Court orders direct funding of judiciary •Bars FG, govs from handling allocations

Posted by News Express | 14 January 2014 | 4,437 times

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A Federal High Court sitting in Abuja yesterday stopped the Federal Government and the state governors from handling the statutory allocations of the nation’s state high courts through their ministries of finance and the National Judicial Council, NJC.

Justice Adeniyi Ademola, who declared the 14-year-old practice as illegal and unconstitutional, also ordered that the state judiciary’s allocation from the Consolidated Revenue Fund must henceforth be released to the respective heads of the courts at state and federal levels.

The court also declared as unconstitutional, the piecemeal payment/allocation of funds through the states’ ministry of finance to the judiciary.

Justice Ademola made the pronouncements while delivering judgement in a suit by the Judiciary Staff Association of Nigeria, JUSUN, seeking an abolition of the unconstitutional practice.

The declarations effectively grant fiscal autonomy to the third arm of government and protects it from undue influence by the executive.

JUSUN had approached the Federal High Court vide an originating summons brought pursuant to Order 3 Rules 6 and 7 of the Federal High Court, Civil Procedure Rules, 2009, seeking to declare the practice of channelling the statutory allocations of state judiciaries through the states’ ministry of finance.

JUSUN noted that the practice of releasing the funds through the executive was not only unconstitutional but had also reduced the judiciary to a mere appendage of the executive in the states.

Besides, the state executives were said to be deliberately starving the judiciaries in their respective states with funds in order to get positive judgments from the judiciary. Successive Chief Justices of Nigeria, CJN, had also complained about the practice.

In the suit brought by JUSUN to fight for fiscal independence for the state judiciaries, it named the relevant government agencies and the state governments and NJC as defendants.

Justice Ademola declared that the “failure, neglect and refusal to pay the funds/amount standing to the credit of the states’ judiciary in the federation/ consolidated revenue funds directly to the heads of courts in the various states’ judiciary was a constitutional breach, which had to be stopped. “It is, therefore, unconstitutional, un-procedural, cumbersome, null, void and has to be abated forthwith.”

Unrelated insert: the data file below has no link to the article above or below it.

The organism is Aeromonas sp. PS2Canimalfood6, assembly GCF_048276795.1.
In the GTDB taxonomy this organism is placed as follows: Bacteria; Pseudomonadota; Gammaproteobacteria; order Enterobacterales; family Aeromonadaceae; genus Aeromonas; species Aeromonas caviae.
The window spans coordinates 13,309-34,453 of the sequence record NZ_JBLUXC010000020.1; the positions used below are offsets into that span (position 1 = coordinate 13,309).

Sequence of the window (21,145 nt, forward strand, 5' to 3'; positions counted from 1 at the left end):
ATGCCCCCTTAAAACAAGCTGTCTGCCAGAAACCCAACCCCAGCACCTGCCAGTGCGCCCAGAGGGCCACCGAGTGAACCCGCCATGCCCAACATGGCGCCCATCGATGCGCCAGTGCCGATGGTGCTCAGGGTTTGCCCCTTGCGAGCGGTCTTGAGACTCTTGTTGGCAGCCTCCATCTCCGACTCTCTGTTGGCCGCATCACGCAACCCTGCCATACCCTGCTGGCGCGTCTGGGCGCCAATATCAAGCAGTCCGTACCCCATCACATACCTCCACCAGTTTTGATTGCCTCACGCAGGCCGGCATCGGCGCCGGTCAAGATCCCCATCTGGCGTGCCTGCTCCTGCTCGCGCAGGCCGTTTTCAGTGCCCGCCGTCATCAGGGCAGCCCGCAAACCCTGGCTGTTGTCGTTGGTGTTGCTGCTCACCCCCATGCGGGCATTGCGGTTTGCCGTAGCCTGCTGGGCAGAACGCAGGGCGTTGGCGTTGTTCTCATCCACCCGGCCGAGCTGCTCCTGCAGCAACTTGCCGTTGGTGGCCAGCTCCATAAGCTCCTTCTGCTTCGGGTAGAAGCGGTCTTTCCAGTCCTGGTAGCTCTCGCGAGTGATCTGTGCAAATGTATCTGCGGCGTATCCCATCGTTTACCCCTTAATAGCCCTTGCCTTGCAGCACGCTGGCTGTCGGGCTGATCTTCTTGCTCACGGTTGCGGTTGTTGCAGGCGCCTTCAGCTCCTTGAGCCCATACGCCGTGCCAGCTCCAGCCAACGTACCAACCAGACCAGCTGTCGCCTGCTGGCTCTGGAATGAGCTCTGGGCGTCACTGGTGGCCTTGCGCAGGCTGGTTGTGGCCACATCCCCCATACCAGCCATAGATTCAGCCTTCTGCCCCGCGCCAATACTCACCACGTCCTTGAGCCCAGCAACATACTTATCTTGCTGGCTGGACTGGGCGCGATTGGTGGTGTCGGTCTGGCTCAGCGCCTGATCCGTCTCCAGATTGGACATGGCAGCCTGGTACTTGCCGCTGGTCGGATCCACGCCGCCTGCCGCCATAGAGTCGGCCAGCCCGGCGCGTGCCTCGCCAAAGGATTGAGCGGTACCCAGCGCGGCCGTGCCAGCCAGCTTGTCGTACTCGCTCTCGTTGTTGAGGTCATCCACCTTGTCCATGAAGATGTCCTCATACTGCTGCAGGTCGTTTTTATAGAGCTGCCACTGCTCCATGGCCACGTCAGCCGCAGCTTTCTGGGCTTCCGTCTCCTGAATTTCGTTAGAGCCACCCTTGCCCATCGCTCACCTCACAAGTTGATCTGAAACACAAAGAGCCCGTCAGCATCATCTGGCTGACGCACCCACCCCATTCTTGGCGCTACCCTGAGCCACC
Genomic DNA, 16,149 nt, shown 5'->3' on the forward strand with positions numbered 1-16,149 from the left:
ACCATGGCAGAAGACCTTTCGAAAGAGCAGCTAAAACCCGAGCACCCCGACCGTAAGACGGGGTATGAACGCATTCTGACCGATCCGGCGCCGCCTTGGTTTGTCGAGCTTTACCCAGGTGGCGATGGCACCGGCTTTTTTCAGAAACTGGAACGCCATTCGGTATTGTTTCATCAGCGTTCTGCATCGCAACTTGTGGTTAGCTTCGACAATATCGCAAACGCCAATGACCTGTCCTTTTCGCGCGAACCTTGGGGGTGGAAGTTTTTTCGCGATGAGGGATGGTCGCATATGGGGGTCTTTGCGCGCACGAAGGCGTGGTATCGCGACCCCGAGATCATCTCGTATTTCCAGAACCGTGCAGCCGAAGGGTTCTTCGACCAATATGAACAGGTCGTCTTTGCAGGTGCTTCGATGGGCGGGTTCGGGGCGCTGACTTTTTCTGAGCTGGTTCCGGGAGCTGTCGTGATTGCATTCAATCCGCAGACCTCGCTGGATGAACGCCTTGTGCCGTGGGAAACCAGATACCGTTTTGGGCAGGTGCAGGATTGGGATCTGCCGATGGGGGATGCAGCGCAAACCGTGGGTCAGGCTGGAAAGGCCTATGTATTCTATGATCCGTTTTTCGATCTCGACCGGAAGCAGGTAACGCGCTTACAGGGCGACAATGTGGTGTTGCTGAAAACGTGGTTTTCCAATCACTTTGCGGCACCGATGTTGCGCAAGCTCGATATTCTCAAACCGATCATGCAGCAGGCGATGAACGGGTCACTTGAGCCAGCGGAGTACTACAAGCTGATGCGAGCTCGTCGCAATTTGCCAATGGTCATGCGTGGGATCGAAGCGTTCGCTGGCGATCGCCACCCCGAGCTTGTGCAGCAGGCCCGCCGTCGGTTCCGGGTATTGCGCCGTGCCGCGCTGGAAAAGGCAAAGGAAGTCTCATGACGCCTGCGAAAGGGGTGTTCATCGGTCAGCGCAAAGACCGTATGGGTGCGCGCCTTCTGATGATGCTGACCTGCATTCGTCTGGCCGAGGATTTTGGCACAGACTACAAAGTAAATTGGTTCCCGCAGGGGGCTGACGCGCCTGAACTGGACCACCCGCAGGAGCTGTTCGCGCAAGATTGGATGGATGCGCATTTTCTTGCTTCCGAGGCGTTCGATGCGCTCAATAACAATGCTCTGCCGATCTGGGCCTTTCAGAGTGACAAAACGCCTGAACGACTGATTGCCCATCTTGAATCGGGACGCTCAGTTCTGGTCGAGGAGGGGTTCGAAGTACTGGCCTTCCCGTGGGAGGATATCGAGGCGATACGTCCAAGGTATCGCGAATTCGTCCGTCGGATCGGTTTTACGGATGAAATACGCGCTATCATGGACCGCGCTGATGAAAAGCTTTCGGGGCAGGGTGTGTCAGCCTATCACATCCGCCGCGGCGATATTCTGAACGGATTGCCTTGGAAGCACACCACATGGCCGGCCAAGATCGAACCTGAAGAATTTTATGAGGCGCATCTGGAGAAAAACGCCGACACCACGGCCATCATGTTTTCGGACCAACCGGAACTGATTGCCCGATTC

The court yesterday also declared that the piecemeal payment/allocation of funds through the Ministry of Finance to the states’ judiciary at the defendants’ pleasure “is unconstitutional, un-procedural, cumbersome, null, void, and had to be abated forthwith.”

The court said the refusal of the state governments to pay allocated funds to the heads of court in the states constituted gross misconduct and ordered that the Federal Government through the Accountant-General of the Federation, AGF, and the state governments should act promptly to avert constitutional crisis.

He also gave an order mandating the defendants to comply with the provisions of Sections 81(3), 212(3) and 162(9) of the Constitution of Nigeria 1999, as amended, in the disbursement of funds to the heads of courts.

The court stated that the constitutional provision on how funds should be paid to the state judiciary through the heads of courts was unambiguous and straightforward, pointing out that even a carpenter or a layman could interpret it without the services of a lawyer.

Justice Ademola noted that there had been shortcomings since the funds had been passing through the state governments as evident in the gross decay in the judiciary, lack of infrastructure and dilapidation of structures.

The court reiterated that the judiciary is not an agency or appendage of the state government but an independent arm of government with full autonomy.

The judge also granted an order of perpetual injunction “restraining the defendants, agents, assigns, privies etc from committing any further breach of the afore-said constitutional/statutory provisions.”

The court answered in the affirmative, the issue raised by JUSUN on whether; “Having regard to the provision of Sections 81(3), 212(3) and 162(9) of the Constitution of Nigeria 1999 as amended funds/amount standing to the credit of the judiciary in the Federation Account/Consolidated Revenue Fund of the federal and states shall not be paid directly to the heads of courts concerned.

•Credit (text only): National Mirror. Photo shows Chief Justice of the Federation, Aloma Mukhtar.


Source: News Express

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